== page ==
Doctor insights on:
How Long Does It Usually Take To Recover After Esophageal Surgery
Will a peg tube help my 64 yr old mother gain weight? Had esophageal surgery and lost 90lbs since jan. Says she has no appetite. 140lbs now
Stabilize, then gai: With esophageal surgery, it is probably hard for you mother to eat, or eat sufficient amounts, to maintain weight. Not to mention that esophageal cancer takes a toll on the body as well. The purpose of the PEG feeding tube is to get food & medicine to the stomach so as to stabilize your mother's condition. Once her weight has stabilized, then you can take steps to try to gain weight. ...Read more
General Anesthesia: Any surgery on the esophagus is done with some form of general anesthesia. This may be supplemented by the use of a thoracic epidural to assist you with postoperative pain control. Your anesthesiologist will be available to answer any specific questions before your surgery. Good luck. ...Read more
Hours/days not more: Esophageal atresia prevents a kid from receiving fluids & maintaining normal metabolic balance. While awaiting surgery, mouth secretions can build up in the remnant and transfer into the lungs causing pneumonia.Stabalization with IV fluids, suction & close monitoring is reasonable until the kid can be moved to a center where surgery can procede. Further delays deminish the chances for good outcome. ...Read more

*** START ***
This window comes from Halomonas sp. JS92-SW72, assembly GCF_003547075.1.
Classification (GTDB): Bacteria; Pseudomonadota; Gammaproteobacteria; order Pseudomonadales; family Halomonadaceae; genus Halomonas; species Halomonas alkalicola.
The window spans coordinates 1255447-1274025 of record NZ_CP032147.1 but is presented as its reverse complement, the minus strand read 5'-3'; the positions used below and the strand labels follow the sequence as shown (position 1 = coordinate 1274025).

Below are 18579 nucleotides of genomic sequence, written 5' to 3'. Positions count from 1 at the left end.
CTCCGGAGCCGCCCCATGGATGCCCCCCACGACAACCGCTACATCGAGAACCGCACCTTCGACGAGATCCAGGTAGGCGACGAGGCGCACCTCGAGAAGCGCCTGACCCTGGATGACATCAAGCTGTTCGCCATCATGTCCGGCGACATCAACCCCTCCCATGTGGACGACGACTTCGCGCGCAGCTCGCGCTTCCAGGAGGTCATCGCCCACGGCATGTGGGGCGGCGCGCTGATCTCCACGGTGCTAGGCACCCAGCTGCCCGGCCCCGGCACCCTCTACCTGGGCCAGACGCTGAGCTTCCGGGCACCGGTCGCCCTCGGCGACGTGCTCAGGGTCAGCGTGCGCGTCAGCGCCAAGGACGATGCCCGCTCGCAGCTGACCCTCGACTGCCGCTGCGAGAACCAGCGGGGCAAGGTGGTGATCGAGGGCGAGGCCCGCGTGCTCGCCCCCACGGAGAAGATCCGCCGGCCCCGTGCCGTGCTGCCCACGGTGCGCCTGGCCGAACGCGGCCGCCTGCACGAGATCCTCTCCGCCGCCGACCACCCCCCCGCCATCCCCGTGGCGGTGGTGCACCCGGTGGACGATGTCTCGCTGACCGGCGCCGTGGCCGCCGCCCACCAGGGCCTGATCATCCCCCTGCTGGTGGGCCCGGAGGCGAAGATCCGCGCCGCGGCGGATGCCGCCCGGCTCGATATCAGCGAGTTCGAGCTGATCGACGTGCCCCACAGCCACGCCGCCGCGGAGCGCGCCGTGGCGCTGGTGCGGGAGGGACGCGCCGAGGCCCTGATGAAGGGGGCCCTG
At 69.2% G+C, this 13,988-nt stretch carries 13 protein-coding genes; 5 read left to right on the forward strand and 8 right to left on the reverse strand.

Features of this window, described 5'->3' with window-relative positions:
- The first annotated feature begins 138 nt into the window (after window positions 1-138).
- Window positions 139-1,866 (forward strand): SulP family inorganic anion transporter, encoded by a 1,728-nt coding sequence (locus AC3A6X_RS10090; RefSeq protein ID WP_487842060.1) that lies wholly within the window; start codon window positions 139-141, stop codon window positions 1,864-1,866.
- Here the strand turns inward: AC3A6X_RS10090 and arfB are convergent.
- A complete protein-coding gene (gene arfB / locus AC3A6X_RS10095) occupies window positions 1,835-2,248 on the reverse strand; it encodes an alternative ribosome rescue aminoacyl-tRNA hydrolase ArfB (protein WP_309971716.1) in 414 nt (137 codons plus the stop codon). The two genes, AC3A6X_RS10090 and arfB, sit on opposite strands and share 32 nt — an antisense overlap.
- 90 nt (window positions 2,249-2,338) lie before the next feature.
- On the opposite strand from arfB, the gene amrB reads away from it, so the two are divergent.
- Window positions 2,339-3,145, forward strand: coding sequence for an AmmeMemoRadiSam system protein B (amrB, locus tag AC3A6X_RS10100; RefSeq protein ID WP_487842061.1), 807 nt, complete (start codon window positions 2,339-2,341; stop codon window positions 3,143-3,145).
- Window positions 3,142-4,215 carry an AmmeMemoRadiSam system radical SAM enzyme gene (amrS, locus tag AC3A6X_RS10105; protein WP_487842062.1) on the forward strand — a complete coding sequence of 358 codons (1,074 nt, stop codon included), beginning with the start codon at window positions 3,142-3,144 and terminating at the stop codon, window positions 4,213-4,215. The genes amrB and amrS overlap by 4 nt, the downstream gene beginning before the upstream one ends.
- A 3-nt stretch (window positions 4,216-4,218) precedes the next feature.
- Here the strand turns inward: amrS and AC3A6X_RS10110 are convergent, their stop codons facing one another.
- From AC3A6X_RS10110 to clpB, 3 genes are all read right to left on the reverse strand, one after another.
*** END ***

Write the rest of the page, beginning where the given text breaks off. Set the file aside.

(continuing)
Dad has cirrhosis of the liver and had esophageal variceal bleeding, how long does he have after surgery?
It really depends on the underlying cause. If you have had a repair of esophageal atresia, there can be areas of swelling that may impinge on the airway. I would recommend seeing your physician and having pulmonary function testing and a TB test.
A virtual appt is available online. ...Read more
What can I do if my dad has barretts esophagus, what will happen if he does not have the recommeded surgery?
How much time do the bands last after esophageal varices surgery. Do you have to have them replaced?
Esophageal banding: Esophageal banding essentially puts a "rubber band" like device around an enlarged blood vessel in the esophagus that is bleeding or at risk for bleeding. This banding essentially cuts off the blood supply. After this is performed the band will eventually fall off in a few days to a week. You might see the band pass in your stool. If you had banding done you may need again sometime in the future. ...Read more
Yes: Most hernias can be fixed at the same time as esophagectomy. ...Read more
Yes.: Barrett's esophagus is a condition that arises due to chronic acid reflux or gerd. It increases the likelihood of developing esophageal cancer. There is a procedure called halo which can cure barrett's without major surgery. The more important step is to get his reflux fixed by either a tif (transoral incisionless fundoplication) or a laparoscopic nissen fundoplication. ...Read more
Several: For barrett's without dysplasia, or low grade dysplasia, acid reduction and endoscopic surveillance is fine. For small flat areas of high grade dysplasia, endoscopic options include endoscopic mucosal resection and radiofrequency ablation, for long segments of high grade dysplasia and very nodular high grade dysplasia the risk of hidden cancer is high and esophagectomy is the best option. ...Read more
Standard: Read "Military Medical Standards for Enlistment & Commission" @ http://usmilitary. About. Com/od/joiningthemilitary/a/abdominal. Htm ** Don't know enough about situation to advise you. ...Read more